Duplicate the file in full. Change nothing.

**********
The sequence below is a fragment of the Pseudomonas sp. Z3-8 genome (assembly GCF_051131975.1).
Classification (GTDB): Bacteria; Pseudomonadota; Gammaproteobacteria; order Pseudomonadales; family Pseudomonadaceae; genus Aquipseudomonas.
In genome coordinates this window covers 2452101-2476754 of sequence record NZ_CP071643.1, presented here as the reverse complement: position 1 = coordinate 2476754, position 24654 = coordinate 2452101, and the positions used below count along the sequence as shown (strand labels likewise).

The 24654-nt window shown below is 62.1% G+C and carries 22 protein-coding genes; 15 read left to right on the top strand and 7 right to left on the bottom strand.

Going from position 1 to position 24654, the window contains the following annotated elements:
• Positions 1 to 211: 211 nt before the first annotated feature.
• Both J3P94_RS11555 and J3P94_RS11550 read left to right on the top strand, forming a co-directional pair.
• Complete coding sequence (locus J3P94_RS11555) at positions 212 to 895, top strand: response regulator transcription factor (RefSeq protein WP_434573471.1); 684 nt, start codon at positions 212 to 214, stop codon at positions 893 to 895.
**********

The sequence below is a fragment of the Pseudomonas sp. Z3-8 genome (assembly GCF_051131975.1).
Classification (GTDB): Bacteria; Pseudomonadota; Gammaproteobacteria; order Pseudomonadales; family Pseudomonadaceae; genus Aquipseudomonas.
In genome coordinates this window covers 2452101-2476754 of sequence record NZ_CP071643.1, presented here as the reverse complement: position 1 = coordinate 2476754, position 24654 = coordinate 2452101, and the positions used below count along the sequence as shown (strand labels likewise).

The 24654-nt window shown below is 62.1% G+C and carries 22 protein-coding genes; 15 read left to right on the top strand and 7 right to left on the bottom strand.

Going from position 1 to position 24654, the window contains the following annotated elements:
• Positions 1 to 211: 211 nt before the first annotated feature.
• Both J3P94_RS11555 and J3P94_RS11550 read left to right on the top strand, forming a co-directional pair.
• Complete coding sequence (locus J3P94_RS11555) at positions 212 to 895, top strand: response regulator transcription factor (RefSeq protein WP_434573471.1); 684 nt, start codon at positions 212 to 214, stop codon at positions 893 to 895.